Number one, proximity. The proximity aspect to these making new friends factors just means that you're around each other all the time, or at least very regularly. You're in the same building, perhaps, the same street, the same small area. Obviously, this works perfectly on a university campus, not so much in real life. Yes, the workplace could be one such proximity marker, but maybe you want friends outside of work. And of course, if you're not working, this is all moot anyway. Even if you live in the same city, chances are you're not actually neighbours, and you may not get on with the neighbours that you are by. When proximity does work as an expat, it's usually because you're all living on an expat compound, so you're around fellow expats all the time. And these may well be fellow expats who all work for the same company, which may not be what you're looking for in a friend. Proximity is also part of the next aspect, which is unplanned interactions. These are when you see each other without needing to be proactive in making an appointment or a date to see them. Obviously, this doesn't mean a single random meeting.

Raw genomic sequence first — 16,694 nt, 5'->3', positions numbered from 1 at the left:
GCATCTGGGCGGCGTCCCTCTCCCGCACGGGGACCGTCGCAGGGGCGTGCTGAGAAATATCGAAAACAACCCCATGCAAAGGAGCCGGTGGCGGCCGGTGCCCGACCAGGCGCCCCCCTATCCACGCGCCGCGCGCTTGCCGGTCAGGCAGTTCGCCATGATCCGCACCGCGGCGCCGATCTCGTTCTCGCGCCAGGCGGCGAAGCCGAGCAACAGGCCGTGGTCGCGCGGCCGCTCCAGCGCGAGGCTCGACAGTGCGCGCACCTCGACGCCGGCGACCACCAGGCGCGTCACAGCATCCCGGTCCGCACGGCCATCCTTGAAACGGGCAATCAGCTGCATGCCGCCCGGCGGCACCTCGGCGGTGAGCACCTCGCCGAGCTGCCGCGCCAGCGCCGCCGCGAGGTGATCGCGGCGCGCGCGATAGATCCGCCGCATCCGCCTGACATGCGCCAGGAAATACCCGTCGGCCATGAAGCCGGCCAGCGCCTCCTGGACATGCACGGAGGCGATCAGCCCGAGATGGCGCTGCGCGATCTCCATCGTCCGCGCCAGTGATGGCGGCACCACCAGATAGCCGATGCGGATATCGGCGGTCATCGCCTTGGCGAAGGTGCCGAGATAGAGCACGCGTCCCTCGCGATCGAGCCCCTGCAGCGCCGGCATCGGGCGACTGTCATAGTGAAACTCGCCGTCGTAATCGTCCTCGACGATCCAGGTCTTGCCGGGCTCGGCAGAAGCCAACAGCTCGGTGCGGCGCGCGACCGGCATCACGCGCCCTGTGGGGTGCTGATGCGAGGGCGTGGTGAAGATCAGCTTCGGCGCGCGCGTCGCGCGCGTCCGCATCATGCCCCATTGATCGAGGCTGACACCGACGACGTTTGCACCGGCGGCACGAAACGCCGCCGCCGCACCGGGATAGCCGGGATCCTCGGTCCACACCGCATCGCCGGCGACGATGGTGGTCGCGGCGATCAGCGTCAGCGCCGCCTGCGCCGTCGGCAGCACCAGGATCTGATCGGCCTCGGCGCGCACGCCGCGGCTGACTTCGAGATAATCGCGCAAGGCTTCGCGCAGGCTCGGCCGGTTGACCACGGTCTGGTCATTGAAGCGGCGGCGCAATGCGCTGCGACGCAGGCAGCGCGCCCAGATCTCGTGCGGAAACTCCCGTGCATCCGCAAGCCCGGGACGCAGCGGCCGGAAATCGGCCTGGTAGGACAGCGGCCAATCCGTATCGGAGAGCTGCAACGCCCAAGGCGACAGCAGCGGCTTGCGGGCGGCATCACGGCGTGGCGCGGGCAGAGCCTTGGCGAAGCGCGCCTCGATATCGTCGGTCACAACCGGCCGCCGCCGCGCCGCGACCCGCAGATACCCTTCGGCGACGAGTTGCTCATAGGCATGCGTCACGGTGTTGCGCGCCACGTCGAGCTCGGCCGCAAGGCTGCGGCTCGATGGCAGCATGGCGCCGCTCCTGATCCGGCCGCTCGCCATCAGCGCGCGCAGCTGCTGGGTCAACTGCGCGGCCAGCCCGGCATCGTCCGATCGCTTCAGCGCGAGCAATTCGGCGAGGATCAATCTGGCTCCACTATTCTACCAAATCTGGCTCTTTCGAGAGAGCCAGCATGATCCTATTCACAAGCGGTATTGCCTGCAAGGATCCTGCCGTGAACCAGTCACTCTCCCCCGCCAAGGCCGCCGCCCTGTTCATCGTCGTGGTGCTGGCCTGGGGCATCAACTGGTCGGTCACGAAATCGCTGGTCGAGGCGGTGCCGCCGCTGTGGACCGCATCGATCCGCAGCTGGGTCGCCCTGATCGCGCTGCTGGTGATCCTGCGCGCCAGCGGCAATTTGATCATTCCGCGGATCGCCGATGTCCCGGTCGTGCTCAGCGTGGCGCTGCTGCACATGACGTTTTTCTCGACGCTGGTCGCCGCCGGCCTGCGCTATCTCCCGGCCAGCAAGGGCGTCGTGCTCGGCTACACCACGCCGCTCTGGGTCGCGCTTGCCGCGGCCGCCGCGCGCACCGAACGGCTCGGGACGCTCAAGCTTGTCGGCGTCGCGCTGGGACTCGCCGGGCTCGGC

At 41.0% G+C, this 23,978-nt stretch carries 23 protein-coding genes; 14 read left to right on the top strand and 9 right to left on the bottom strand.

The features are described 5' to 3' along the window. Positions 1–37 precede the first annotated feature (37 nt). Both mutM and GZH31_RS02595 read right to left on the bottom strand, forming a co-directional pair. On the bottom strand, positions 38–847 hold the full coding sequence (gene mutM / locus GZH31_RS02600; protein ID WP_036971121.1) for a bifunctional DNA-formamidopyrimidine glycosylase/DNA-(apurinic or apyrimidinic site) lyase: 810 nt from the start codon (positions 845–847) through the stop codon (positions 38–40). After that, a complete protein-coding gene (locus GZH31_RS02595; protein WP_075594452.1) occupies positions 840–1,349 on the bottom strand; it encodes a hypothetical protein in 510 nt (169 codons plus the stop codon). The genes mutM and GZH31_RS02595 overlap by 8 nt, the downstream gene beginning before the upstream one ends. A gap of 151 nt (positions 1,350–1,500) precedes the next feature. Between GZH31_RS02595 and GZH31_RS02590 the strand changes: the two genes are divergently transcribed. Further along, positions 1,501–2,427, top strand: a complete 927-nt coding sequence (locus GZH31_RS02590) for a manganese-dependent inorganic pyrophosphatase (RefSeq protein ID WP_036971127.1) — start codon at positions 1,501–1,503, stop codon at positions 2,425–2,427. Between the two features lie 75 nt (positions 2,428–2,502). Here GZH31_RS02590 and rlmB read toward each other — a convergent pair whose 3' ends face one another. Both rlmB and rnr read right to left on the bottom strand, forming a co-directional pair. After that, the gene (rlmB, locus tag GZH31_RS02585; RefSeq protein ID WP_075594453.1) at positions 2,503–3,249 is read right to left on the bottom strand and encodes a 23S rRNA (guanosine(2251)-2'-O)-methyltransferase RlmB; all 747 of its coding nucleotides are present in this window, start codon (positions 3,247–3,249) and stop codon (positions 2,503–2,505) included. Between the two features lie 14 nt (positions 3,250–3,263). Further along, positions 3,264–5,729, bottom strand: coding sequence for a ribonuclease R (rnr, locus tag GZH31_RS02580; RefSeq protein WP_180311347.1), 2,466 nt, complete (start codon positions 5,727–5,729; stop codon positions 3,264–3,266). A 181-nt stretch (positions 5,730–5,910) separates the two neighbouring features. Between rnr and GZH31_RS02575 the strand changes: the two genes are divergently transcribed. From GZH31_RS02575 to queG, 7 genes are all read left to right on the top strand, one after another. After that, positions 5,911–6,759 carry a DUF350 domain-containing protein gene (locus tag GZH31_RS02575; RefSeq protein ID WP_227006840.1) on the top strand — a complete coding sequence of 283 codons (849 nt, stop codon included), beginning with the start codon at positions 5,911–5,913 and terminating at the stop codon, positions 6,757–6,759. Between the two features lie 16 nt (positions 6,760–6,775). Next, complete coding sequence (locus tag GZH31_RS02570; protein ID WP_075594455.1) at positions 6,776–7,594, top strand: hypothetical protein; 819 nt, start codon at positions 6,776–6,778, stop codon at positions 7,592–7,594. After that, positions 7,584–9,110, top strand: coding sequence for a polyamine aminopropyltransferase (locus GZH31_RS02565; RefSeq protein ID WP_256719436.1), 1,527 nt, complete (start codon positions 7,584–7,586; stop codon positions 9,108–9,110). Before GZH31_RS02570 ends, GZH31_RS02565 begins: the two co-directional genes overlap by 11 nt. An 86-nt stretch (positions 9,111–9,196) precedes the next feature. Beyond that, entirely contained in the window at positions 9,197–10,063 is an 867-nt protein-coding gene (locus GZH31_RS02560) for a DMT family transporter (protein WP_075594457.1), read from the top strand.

It means regular, repeated and unplanned interactions, which is why they're called unplanned interactions. Well, there you go! These could include meeting each day at the school gates, I guess. This is where it gets tricky as an adult, as an expat, especially when you're either working or parenting or both. Especially both. Finding time for spontaneity is impossible. Finding times for spontaneous hanging out with friends is not easy when your time is limited and sandwiched between work, childcare, and sleeping. So, meetups need to be planned. They're not unplanned. Childcare needs to be sorted out, you know, all that. You may find you have less time and energy to invest in making new friends. It can all feel a bit forced, maybe a little superficial at first, when you need to plan an advance when you can all meet up with a group of new friends. And often you may feel that you just cannot be arsed with it all. But be arsed. You have to be proactive in this case. This is adulting. You need to force the issue. In order to break down the barriers, you have to meet frequently and under favourable circumstances, which neatly leads on to the third factor, which is privacy.